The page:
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  #41  
Old 08-31-17, 09:16 PM
psycho_dad psycho_dad is offline
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Yap, all that.
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  #42  
Old 09-01-17, 08:05 AM
CC Track Fan CC Track Fan is offline
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Quote:
Originally Posted by mathking View Post
I most likely wouldn't have a kid who could win try to run slower at the state meet. On the other hand I have had runners who would absolutely have started a race more slowly in order to pull a teammate along. I have a kid decide to let another teams athlete win a district race in order to pull a teammate along to a qualifying spot. But this whole thread of the conversation started with the idea that maybe a top runner could benefit his or her team at an early season meet by holding back occasionally and helping teammates to an early season meet. I think that yes, this might be true. I think psychodad at least thinks that is true. I will go farther and say that I think that it is foolish for a runner to try to win every race by a maximal amount. At a race like the preseason OHSAA it might make sense, top level competition and a course you will see later. But sometimes running easier can still give your team a low score. Arguing that sometimes running slower to help teammates improve might be a good idea isn't arguing that should be done in every race all the time.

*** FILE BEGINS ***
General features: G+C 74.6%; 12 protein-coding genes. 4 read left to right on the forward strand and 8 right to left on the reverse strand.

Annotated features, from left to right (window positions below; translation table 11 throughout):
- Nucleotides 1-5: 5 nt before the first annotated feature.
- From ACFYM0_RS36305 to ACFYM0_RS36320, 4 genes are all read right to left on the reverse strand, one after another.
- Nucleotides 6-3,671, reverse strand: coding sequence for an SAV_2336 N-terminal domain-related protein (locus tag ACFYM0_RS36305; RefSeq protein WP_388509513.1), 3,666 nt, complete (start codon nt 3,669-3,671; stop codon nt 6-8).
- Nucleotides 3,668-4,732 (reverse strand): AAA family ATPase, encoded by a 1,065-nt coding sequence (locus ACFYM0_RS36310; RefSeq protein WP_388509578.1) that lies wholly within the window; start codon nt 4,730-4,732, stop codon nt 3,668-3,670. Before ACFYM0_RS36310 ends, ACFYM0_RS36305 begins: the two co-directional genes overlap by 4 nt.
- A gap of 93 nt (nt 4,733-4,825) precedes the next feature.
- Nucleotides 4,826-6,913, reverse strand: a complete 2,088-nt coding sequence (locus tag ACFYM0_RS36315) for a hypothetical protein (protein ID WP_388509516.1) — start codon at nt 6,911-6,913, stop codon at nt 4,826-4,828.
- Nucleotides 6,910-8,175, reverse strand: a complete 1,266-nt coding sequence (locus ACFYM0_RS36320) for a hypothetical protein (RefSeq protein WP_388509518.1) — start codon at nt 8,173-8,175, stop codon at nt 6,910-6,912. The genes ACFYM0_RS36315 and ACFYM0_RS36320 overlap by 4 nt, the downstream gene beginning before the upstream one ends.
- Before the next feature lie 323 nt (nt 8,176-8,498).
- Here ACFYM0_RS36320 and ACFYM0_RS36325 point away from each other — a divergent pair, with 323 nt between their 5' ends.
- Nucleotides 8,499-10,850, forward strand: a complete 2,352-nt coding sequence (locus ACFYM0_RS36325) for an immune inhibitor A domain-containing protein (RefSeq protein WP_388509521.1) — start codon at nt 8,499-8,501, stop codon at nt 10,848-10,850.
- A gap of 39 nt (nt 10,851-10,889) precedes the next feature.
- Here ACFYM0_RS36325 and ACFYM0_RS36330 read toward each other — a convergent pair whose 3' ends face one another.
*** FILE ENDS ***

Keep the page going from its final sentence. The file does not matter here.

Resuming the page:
I don't disagree with any of this but my question is how much do you think a runner can help a teammate by pacing them. I can see a where a freshman/inexperienced runner it would be helpful but if the teams number 2 and 3 are Jr or Sr I would hope they can run their best race competing against the other teams and not needing a pace setter.

When I was racing the race it was more enjoyable have a teammate with me but not sure it help me go faster.

By the way this has been a very interesting discussion so thanks all that have contributed.
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  #43  
Old 09-01-17, 08:58 AM
mathking mathking is offline
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Quote:
Originally Posted by CC Track Fan View Post
I don't disagree with any of this but my question is how much do you think a runner can help a teammate by pacing them. I can see a where a freshman/inexperienced runner it would be helpful but if the teams number 2 and 3 are Jr or Sr I would hope they can run their best race competing against the other teams and not needing a pace setter.

When I was racing the race it was more enjoyable have a teammate with me but not sure it help me go faster.

By the way this has been a very interesting discussion so thanks all that have contributed.